100th Day of Kindergarten Project Ideas
The 100th day of school offers a day for children to learn as well as have fun. In some schools, children put together 100-piece puzzles, do counting activities or bring in special projects. Activities geared for kindergartners involve creativity and imagination.
Kindergartners will enjoy making and eating jewelry. For each student, count out 100 pieces of doughnut-shaped cereal and strings of various lengths: one for a bracelet and another for a necklace. Place materials in a plastic snack bag before doing this project. On the day of class, tape one end of the string to their desks. Then have them put their cereal pieces onto each string, leaving enough room to tie the ends together. When they've completed their jewelry, remove the tape and tie the ends of the strings together. Let the children eat their jewelry and any leftover cereal.
Centenarians for a Day
Children like to pretend to be older sometimes. Encourage children to imagine what they will look like when they are 100 years old. Have them dress up as a centenarian and wear their outfits to school. If they need some ideas, have them look at pictures of older relatives or senior citizens. Before they come dressed up, you can try to locate a local centenarian and invite him or her to visit your class and discuss their experiences with your students.
Toys and Games: The Future, The Past and the Present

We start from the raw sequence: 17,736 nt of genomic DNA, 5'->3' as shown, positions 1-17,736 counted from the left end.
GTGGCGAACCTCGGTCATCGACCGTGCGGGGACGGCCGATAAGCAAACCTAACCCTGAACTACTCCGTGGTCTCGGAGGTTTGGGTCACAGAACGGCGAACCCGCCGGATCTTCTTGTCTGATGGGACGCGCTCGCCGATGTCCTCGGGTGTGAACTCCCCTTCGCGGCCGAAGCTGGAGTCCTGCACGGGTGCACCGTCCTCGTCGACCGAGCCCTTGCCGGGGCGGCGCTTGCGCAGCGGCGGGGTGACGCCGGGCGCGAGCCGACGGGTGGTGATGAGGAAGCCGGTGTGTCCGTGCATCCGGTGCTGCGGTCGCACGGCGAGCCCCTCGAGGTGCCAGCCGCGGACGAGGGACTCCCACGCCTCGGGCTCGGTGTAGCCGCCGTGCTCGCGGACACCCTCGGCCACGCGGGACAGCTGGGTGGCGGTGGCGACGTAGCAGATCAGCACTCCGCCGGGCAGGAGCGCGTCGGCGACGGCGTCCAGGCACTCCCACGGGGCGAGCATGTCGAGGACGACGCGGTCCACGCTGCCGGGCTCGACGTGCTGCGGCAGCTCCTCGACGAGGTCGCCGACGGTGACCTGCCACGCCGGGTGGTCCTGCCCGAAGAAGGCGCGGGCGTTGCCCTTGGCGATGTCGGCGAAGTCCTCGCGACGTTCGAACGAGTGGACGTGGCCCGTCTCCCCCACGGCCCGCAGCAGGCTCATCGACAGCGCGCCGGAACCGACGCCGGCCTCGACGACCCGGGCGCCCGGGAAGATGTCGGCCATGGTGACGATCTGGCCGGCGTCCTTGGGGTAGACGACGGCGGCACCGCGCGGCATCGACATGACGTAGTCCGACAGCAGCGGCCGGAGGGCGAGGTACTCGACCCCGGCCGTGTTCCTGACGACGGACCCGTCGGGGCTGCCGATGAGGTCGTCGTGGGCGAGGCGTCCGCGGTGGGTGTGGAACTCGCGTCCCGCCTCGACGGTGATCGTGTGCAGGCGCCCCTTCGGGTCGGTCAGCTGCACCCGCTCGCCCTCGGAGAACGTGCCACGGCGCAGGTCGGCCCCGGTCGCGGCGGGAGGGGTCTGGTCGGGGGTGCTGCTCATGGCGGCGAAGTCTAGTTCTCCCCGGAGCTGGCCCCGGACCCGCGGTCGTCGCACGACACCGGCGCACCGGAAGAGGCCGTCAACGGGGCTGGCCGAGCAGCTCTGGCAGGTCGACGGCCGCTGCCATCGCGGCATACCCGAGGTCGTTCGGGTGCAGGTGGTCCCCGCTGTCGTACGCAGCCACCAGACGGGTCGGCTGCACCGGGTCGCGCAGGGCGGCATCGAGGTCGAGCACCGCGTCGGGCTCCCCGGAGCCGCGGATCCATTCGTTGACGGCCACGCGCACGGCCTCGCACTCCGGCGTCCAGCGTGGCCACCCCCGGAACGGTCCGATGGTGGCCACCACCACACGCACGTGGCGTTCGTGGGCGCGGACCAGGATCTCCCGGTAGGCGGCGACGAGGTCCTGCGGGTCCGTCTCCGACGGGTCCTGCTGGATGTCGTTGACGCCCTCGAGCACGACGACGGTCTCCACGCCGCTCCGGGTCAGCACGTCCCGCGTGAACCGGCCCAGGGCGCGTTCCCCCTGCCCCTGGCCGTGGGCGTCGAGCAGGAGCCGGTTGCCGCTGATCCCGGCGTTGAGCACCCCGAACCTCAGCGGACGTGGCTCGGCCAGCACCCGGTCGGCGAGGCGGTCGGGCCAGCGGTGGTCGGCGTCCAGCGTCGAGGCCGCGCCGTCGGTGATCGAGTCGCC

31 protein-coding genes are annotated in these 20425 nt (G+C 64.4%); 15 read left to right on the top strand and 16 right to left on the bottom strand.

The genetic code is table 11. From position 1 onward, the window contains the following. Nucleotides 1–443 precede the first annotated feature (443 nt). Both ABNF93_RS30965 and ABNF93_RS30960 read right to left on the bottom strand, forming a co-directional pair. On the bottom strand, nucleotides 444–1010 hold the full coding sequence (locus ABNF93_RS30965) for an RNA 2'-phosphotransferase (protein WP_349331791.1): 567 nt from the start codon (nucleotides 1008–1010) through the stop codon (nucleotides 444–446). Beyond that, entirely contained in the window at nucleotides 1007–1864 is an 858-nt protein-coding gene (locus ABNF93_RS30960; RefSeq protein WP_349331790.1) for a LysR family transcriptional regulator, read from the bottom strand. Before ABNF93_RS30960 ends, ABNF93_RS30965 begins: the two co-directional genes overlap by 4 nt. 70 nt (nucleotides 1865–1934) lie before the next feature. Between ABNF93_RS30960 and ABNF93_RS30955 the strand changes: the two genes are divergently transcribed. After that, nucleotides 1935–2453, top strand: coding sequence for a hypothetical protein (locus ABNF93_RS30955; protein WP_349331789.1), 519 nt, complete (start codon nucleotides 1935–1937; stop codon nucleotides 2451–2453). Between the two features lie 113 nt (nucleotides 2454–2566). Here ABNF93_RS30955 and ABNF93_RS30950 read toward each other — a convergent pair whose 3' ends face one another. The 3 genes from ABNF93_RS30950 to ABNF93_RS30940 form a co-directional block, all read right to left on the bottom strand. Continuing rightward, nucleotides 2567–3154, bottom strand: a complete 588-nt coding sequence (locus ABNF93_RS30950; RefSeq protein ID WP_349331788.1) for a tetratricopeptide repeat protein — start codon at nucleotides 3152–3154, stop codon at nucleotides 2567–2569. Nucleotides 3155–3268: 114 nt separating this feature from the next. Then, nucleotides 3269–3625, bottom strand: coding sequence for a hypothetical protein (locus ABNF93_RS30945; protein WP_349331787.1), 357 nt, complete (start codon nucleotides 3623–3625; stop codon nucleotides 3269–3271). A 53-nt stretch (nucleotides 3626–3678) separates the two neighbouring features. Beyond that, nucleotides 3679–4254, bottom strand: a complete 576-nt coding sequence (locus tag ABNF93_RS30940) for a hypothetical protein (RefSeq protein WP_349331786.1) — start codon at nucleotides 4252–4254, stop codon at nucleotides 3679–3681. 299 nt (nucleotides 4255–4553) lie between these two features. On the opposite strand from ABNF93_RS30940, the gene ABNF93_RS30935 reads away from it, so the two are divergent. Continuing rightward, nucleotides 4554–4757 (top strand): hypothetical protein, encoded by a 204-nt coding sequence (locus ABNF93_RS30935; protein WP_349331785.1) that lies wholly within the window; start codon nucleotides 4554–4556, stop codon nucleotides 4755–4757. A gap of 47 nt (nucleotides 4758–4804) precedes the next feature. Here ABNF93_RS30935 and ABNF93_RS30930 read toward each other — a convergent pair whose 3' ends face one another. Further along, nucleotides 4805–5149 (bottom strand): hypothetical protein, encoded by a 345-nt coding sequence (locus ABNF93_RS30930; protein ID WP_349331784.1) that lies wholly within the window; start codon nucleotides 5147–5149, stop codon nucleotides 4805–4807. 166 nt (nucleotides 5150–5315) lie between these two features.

Have children imagine what toys and games will be like 100 years from now. They can draw pictures of their futuristic toys and games, or they can create them using available materials. Also, you can provide pictures of games and toys from the past 100 years. They can compare and contrast the games and toys from the past with their games and toys. Teach them a game children played within the past 100 years. Also, have children donate old toys or games to be included in a time capsule to be opened 100 years later.
At the beginning of the school year, tell your students they must become collectors. Talk to them about collectors, collections, museums and libraries. Have them decide on a small object they would like to collect for the 100th day of school. Some ideas might be pennies, buttons, paper clips or soda caps. Give them an assignment sheet that tells their parents about the project and what their child would like to collect for the next 99 days. The children should collect 100 of their chosen items and bring them to school on the 100th day. On that day, have children set up exhibits of their collections in the classroom.